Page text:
Psychosis in teens and young children

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Psychosis in teens and young children

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Psychosis is defined as a person who is having difficulty in discerning reality. They've had experiences that they are not clear are real. For example, a person who thinks that someone is out to get them in the absence of all available data, is thought to have a psychotic process. A person who is hearing voices or seeing things that aren't there, is also considered as having, kind of, a core psychotic disorder. It is interesting. When people are made aware of it, they say, "Well, maybe that's not the same kind of psychosis." Many features of psychosis are that people are not able to discern what is not a real, one that other people share. This is common problem with schizophrenia, which is an important problem to discuss on kids in the house because the onset for males is in the teen years, typically. For females, it's typically in the early 20's. There is something about a woman that is particularly protective about the development of schizophrenia. Younger children can have this phenomena of childhood schizophrenia. It's very disturbing to see an 8 or 9 year old child experiencing hallucinations and reporting it. I do want to make a pitch for a program that they have at the National Institute in Bethesda, where they do comprehensive assessments of childhood psychosis. The parents that I've talked to that have children there, get wonderful care.

Learn about: Psychosis in teens and young children from Kenneth Duckworth, MD,...

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Kenneth Duckworth, MD

Psychiatrist, Harvard Professor & Medical Director for NAMI

Ken Duckworth, MD, serves as the medical director for NAMI, the National Alliance on Mental Illness. He is triple board certified by the American Board of Psychiatry and Neurology in Adult, Child and Adolescent, and Forensic Psychiatry and has extensive experience in the public health arena.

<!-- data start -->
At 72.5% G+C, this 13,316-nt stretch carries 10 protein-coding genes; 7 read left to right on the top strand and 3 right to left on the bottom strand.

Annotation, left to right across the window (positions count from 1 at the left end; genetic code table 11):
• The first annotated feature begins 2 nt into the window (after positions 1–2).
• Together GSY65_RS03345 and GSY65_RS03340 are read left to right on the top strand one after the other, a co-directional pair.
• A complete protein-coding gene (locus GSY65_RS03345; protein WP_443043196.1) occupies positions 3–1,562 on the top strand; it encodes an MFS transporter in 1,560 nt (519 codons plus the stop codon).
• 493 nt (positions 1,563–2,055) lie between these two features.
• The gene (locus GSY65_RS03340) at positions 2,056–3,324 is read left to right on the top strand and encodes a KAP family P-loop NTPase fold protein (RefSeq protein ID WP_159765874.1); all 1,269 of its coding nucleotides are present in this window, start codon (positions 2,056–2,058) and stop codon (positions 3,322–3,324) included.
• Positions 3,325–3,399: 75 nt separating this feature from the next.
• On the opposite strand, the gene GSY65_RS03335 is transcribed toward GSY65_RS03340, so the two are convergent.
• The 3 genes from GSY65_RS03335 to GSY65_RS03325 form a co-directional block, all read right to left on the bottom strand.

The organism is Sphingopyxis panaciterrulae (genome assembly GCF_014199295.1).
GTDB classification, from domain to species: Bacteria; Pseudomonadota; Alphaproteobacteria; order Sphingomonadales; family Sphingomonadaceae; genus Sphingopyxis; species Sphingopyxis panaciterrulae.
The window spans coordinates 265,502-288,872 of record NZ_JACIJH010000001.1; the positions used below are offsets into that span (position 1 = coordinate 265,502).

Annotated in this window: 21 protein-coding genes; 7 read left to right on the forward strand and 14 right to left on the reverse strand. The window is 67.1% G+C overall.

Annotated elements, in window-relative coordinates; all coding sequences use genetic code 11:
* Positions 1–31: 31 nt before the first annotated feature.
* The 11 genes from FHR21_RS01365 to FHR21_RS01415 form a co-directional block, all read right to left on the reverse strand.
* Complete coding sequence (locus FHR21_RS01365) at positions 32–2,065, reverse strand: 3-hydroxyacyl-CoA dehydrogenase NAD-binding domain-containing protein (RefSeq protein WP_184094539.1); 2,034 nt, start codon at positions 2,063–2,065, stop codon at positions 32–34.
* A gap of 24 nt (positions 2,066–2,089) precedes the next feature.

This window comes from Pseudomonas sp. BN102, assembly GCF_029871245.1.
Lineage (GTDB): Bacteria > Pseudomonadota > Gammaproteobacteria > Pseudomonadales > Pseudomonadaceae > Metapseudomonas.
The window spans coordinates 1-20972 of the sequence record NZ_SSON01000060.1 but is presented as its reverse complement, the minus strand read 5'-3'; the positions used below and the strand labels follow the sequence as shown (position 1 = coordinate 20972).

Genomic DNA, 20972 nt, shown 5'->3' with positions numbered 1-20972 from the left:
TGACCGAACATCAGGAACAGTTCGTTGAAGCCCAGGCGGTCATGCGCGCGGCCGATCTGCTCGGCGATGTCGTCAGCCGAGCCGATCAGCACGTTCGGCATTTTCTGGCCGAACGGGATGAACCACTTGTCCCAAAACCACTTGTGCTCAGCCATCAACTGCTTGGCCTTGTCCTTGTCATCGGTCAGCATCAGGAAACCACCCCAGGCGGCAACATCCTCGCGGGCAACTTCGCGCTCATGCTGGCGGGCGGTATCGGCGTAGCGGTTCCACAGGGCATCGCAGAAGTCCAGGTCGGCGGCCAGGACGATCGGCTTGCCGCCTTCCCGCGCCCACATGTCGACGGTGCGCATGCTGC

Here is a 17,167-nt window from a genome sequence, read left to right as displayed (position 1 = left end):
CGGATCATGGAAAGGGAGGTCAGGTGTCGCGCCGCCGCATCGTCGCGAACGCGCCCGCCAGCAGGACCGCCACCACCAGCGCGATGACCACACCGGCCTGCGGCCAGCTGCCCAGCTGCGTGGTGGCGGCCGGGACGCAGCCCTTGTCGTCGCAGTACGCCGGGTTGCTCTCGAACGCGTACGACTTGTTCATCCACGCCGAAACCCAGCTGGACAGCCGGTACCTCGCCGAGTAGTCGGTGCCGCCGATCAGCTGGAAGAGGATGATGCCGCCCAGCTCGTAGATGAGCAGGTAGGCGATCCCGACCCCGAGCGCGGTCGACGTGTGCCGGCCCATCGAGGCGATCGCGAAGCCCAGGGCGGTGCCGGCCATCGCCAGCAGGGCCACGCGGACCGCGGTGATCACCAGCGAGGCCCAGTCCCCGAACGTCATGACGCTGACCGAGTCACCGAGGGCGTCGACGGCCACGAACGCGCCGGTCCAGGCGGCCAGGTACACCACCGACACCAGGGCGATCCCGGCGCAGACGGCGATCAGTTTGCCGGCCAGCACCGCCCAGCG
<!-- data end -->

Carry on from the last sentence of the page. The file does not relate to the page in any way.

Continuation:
Dr. Duckworth is currently an Assistant Clinical Professor at Harvard University Medical School, and has served as a board member of the American Association of Community Psychiatrists. Dr. Duckworth has held clinical and leadership positions in community mental health, school psychiatry and now also works as Associate Medical Director for Behavioral Health at Blue Cross and Blue Shield of Massachusetts.

Prior to joining NAMI in 2003, Dr. Duckworth served as Acting Commissioner of Mental Health and the Medical Director for Department of Mental Health of Massachusetts, as a psychiatrist on a Program of Assertive Community Treatment (PACT) team, and Medical Director of the Massachusetts Mental Health Center.

Dr. Duckworth attended the University of Michigan where he graduated with honors and Temple University School of Medicine where he was named to the medical honor society, AOA. While at Temple, he won awards for his work in psychiatry and neurology. He also has a family member living with mental illness.

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